The Saving of Buddy Wasisname

By Tom Rissesco, ATC

I found Air Traffic Control (ATC) to be a very interesting and exciting job. It also had its moments of stress! A few years ago, I was remembering three exceedingly stressful emergencies I had in the Gander Tower back in the day, including the greatest human interest emergency I had ever experienced on the job.
We learned early in the afternoon shift on this October day in 1955 that an aircraft had filed Visual Flight Rules (VFR) from Seven Islands, Quebec, to Gander, NL. The aircraft was an older Anson two-engine former bomber.
The weather in Gander was dull and somewhat foggy, and we feared for the safety of this aircraft. Our concern was quickly raised to a much higher level when, less than 90 minutes after the plane took off from Seven Islands, a great deal of Newfoundland was almost totally fogged in. When it reached Stephenville, NL, conditions were so bad the aircraft could not land. We wondered why they didn’t turn around and head back to Seven Islands. The answer was that the pilot had already completed about 650 nautical miles, and the distance to Gander was only 180-200 nautical miles farther.
There was no mention of any passengers, nor a reason given for the flight. We thought maybe the pilot had some people with him. If so, it was certainly more practical to continue eastward. The pilot found conditions the same or worse at Buchans’ landing strip.
The situation was no better when Gander Centre passed control over to us at Gander Tower. The fog was very thick and the plane in question had very little equipment. All the pilot really had was an old VHF radio with two-way communication – and he was lucky to have had that. In the tower at the time of the emergency, there were three controllers. John Scammell was the shift supervisor, I was on the mic, and the newest controller was Clifford Powell.
After one totally unsuccessful pass, we suggested “Blue Jay” – a new ground control approach, not owned by Canada at the time, but owned by Pan American Airline and operated by a former American serviceman – and there was normally a cost. John Scammell told Blue Jay he was asking for a special emergency-situation exemption. It was our last chance! Meanwhile, Clifford Powell went out onto the nearby connected hangar roof and shot off a number of green flares to help the pilot pinpoint our location.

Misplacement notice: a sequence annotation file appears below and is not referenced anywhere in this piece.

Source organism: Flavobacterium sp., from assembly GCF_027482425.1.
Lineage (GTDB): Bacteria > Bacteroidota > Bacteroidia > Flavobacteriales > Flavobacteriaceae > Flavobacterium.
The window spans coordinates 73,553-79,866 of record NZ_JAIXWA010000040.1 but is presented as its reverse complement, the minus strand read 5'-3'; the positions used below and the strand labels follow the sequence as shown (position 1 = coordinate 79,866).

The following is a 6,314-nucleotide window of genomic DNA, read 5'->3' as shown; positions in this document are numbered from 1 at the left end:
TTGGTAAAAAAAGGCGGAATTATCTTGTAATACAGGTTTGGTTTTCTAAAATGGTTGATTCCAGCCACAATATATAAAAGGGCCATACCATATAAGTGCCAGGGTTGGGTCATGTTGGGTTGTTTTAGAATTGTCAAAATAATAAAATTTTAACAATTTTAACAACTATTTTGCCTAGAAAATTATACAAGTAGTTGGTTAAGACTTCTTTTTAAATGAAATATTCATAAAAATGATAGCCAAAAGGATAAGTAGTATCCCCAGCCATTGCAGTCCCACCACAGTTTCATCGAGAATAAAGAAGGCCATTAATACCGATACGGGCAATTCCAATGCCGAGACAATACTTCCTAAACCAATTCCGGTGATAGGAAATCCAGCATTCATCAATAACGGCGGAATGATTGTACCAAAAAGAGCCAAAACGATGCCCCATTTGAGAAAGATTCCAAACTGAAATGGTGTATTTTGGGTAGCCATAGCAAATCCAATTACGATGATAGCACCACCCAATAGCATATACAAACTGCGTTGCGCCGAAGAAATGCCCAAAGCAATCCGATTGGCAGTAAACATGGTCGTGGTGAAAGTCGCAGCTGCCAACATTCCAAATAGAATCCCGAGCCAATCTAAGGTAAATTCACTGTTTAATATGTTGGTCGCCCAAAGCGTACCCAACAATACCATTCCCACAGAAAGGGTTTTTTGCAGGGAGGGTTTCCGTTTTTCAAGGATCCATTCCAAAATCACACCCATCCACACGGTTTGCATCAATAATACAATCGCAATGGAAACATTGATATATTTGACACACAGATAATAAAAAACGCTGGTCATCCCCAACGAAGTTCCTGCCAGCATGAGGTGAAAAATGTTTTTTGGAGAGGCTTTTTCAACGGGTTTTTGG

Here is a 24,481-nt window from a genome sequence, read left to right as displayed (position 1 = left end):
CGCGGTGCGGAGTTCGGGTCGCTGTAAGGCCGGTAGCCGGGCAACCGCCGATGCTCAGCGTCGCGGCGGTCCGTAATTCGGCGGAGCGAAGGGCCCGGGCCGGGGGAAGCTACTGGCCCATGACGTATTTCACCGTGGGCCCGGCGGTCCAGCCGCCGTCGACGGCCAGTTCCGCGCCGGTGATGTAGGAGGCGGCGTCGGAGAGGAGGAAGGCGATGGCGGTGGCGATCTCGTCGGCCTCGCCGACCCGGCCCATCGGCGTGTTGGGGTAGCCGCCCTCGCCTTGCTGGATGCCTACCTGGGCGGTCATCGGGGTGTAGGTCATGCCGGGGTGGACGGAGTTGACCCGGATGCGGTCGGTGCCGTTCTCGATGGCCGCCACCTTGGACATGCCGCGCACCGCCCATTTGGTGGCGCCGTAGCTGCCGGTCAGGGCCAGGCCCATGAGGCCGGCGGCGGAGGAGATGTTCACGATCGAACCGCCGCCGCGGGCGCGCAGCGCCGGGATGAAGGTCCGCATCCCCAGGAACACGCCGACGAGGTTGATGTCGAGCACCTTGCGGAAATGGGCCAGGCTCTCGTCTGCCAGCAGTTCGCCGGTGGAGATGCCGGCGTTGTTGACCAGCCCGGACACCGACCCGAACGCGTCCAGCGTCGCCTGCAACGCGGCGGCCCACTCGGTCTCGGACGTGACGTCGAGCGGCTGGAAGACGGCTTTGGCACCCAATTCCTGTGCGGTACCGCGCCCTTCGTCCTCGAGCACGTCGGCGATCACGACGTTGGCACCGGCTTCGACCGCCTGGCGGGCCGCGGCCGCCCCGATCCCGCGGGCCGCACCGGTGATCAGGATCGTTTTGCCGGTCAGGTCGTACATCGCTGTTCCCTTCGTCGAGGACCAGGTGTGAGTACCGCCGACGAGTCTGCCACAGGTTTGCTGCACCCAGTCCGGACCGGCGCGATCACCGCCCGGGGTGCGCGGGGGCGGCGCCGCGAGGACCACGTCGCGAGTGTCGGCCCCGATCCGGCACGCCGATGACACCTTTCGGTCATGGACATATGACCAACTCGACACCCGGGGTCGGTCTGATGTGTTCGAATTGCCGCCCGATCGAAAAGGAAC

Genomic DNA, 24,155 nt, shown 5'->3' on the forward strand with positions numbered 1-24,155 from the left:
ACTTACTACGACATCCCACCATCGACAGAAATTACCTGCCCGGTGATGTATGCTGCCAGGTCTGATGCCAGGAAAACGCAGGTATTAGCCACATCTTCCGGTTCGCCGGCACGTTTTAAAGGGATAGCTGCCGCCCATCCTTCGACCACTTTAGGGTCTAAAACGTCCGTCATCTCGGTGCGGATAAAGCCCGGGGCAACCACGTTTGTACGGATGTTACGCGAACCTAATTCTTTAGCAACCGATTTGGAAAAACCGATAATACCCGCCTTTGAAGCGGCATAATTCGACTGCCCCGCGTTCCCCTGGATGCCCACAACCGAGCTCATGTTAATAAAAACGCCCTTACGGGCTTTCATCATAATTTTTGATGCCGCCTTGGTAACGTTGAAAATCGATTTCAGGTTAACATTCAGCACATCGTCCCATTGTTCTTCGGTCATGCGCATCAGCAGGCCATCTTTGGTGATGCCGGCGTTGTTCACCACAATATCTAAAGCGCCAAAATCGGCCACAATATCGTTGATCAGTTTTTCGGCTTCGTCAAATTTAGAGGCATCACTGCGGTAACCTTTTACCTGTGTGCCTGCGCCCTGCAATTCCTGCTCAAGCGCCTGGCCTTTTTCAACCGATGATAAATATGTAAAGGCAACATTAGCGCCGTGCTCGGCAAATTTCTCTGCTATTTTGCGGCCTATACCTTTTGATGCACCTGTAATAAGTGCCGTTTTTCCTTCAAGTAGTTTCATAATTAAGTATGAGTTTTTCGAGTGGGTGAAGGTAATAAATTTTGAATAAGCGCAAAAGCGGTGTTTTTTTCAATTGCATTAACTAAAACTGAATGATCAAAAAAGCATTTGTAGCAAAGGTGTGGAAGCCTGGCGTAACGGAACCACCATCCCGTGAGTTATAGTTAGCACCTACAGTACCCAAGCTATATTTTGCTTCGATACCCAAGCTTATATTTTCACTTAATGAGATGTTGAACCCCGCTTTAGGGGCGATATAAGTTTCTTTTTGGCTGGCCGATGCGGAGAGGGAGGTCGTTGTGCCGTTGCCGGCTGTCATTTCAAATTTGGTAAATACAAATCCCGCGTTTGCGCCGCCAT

With the help of Blue Jay ground control approach, the grace of God, and Brian O’Rourke’s sharp eyes, we got the plane down safely. Brian was an AT controller who had previously worked in Gander and was now working at Seven Islands and was on the approaching plane.
What tension! Then, what a relief! Ten minutes before, conditions looked hopeless and we imagined tragedy. But the Anson two-engine aircraft landed safely and continued taxiing to the foot of Gander Tower – and then ran completely out of fuel. What a close call!
The first two off the airplane were Brian O’Rourke, who’d sat with the pilot and spotted a landmark during a break in the fog, and Red Gavin, a Seven Island weather observer originally from Parrsboro, NS, who’d come to pay me a surprise visit. Then a lady, Isabelle Blackmore, with a baby in her arms, came down the steps. The one-year-old was Kevin Blackmore, who later became the frontman of the famous Newfoundland folk music and comedy group, Buddy Wasisname and the Other Fellers.
Four years ago, Kevin and his sister, Monica, came to our home in Dartmouth, NS, to thank me and the others in the tower for saving the lives of the occupants of the Anson aircraft. He also invited me and my wife and to the Rebecca Cohn Auditorium in Halifax to watch his show!

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